Bryce On Sports: What happened to sports as we once knew it?

It’s not much of a secret that attendance and viewership of American sports has plunged over the last couple of years. Some pin the blame solely on the CIVID-19 scare, but I believe it goes well beyond this.

First, let’s consider how bad it is getting. For example, in Major League Baseball (MLB), viewership of the World Series dropped from a high of 44.2 million people in 1978 to just 9.8 million in 2020. NFL attendance dropped to a dismal 1.2 million people in 2020 primarily due to COVID-19, but the league doesn’t want you to know it had been steadily dropping since 2016 when Colin Kaepernick first took a knee. The NBA, NHL, and PGA have also declined due to COVID-19, but the NHL appears to be more resilient. Even NASCAR numbers have slipped as people complain of too many races.

This downward trend goes beyond just COVID-19, it reflects a change in politics and the inherent properties of the games themselves.

As to COVID-19, I suffered through a Spring Training MLB game this year with face-masks and social distancing. Ushers were trained in Gestapo techniques to make sure everyone conformed to the rules. They were so obnoxious, I have no intention of returning anytime soon. I am not alone as I have heard from many fans who claim they would rather watch games from years ago on YouTube! than visit the local stadium. What a shame.

The second problem is how politics have crept into sports. Players no longer stand for the national anthem, much to the delight of the lunatic left. I find it odd that many players are doing this as this country provided for their livelihood. Years ago, we treated athletes as heroes, people to be emulated. Now, they are generally regarded as overpaid thugs who shouldn’t be taken seriously. What a pity. As to the political beliefs of the players, they’re just as credible as those of Hollywood entertainers, which is certainly not impressive. In other words, just play your game and let others provide for more competent political analysis.

The third problem is changing the fundamental rules of the game. For example, in MLB, games in a doubleheader went from nine innings to seven. There are other changes MLB is experimenting with in the minors, such as larger bases (from 15″ to 18″), “Step Off” rules for the pitcher, even an automated ball-strike system (ABS), aka “Robo-umpires,” and more. All sports are considering rule changes and expanding schedules, all ultimately aimed at the greed of the leagues.

To me, these changes to the game are analogous to Scots whiskey. Whereas for centuries we enjoyed the fundamental flavor of the whiskey, today they have added other flavors to it, such as cinnamon and peanut butter (believe it or not), all because today’s young people have palates trained for soft drinks and not pure whiskey. In other words, we can no longer enjoy the simplicity of sports. To illustrate, I enjoy watching baseball runs being manufactured through craftsmanship, e.g., a bunt to get on base, a base runner creating a diversion by forcing the pitcher to throw at him, in turn, the pitcher gets rattled and walks the batter, a double steal, and finally a single scores two runs. It’s fascinating to watch, but now considered passe. Instead, the fans want more Home Runs, but end up with more strike outs.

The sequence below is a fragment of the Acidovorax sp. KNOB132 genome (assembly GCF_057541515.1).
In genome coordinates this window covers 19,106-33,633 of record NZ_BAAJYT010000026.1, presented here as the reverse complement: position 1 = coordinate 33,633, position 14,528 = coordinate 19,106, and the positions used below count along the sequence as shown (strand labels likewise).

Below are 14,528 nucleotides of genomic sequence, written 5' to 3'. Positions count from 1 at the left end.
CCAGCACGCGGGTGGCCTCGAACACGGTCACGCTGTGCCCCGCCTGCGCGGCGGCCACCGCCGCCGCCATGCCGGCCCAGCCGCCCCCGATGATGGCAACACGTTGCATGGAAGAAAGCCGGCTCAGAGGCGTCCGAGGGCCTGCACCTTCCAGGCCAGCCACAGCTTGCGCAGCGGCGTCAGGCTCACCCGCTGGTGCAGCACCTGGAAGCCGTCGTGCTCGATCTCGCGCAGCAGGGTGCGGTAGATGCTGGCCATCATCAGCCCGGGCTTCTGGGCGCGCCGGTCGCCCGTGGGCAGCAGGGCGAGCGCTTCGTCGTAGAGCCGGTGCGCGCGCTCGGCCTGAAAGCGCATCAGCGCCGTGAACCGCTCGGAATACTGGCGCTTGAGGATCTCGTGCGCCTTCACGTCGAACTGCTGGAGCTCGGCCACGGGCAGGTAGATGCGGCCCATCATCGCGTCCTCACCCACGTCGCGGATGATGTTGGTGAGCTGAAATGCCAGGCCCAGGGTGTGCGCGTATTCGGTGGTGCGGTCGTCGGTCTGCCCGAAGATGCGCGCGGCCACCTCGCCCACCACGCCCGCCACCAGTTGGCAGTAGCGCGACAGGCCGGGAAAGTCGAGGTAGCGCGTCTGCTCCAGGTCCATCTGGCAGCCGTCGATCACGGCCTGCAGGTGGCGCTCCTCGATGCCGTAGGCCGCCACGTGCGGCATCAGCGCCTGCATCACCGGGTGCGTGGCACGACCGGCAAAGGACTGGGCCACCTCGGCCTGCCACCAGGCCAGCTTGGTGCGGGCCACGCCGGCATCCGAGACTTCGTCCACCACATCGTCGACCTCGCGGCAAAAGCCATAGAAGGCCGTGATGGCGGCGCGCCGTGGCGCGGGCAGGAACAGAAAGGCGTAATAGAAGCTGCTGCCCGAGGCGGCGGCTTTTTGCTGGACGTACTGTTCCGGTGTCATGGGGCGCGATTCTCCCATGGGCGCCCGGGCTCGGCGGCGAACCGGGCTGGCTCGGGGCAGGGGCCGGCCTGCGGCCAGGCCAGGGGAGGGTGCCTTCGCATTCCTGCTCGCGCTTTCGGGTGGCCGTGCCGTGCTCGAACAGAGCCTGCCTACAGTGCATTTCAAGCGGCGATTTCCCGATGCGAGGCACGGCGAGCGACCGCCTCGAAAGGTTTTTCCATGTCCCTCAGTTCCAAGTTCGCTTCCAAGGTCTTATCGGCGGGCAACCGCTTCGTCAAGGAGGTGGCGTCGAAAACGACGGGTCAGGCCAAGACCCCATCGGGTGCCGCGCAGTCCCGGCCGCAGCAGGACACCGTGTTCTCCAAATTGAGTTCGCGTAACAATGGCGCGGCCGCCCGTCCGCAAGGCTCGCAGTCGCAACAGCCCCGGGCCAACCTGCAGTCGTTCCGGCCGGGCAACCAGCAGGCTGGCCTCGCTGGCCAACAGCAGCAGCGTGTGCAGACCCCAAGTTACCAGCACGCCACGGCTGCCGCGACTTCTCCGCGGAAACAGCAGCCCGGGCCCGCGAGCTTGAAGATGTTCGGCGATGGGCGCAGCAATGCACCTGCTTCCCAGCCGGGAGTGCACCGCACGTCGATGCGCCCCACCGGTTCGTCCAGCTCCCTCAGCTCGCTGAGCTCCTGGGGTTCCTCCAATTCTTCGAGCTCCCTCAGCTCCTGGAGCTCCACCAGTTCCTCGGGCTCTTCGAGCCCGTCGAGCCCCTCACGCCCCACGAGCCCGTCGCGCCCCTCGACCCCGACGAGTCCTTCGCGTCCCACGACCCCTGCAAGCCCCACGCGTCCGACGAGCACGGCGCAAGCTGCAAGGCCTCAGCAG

What we are witnessing is a fundamental change in the culture of athletics. We have gone from the simple pleasure of playing a game, to organized sports, to a money-making business based more on entertainment than athleticism, to an influential political power broker. Athletes used to be valued members of the community. The concept of playing for a single team for an entire career has been replaced by groups of journeymen moving from town to town. No wonder communities no longer embrace the players, nor do the players care where they play. Loyalties and allegiances are now considered something from our distant past. It’s all about the money, for the players, the teams, and the leagues. It’s no longer about the fans.

There was a time when players played for the sheer love of the game. They dressed up before arriving at the stadium, signed autographs, and were paid relatively low wages. It was more about pride than anything else. Today, we have made sports a commodity, as well as its memorabilia (e.g., baseball cards).

Even today’s stadiums are changing the nature of the game. Today, they are designed more for socializing than watching athletics. People sit in air conditioned luxury areas with multiple TV sets, fine food and spirits, and basically hobnob, thereby it becomes a place to be seen as opposed to watching. This influences fan perspective; instead of understanding the intimacies of the game, the fans are dumbing down and relying on television talking-heads to tell them what happened and what it means.

The more the teams raise their rates, the more they take from the fans, thereby hurting the love for the game. Professional sports is no longer for the masses and the common man, it is for the millionaires and billionaires who can afford the exorbitant season ticket prices and luxury boxes. Yes, it has changed radically over the years. There is no longer room in baseball for the likes of Johnny Bench, Pete Rose, Joe Morgan, Tony Perez, and the rest of the Big Red Machine. It’s a totally different game today where aggressiveness on the base paths has been replaced by number crunching.

The sad fact is we are beyond the point of no return. No matter how the leagues try to sell it, it will never be like it was, and herein lies the true reason why attendance and viewership is down: fans feel betrayed and, as such, no longer care. It would be nice to see a league commissioner fight for the fans as opposed to the teams and players, but I guess this is asking too much.

Quite frankly, they are killing the game.

Keep the Faith!

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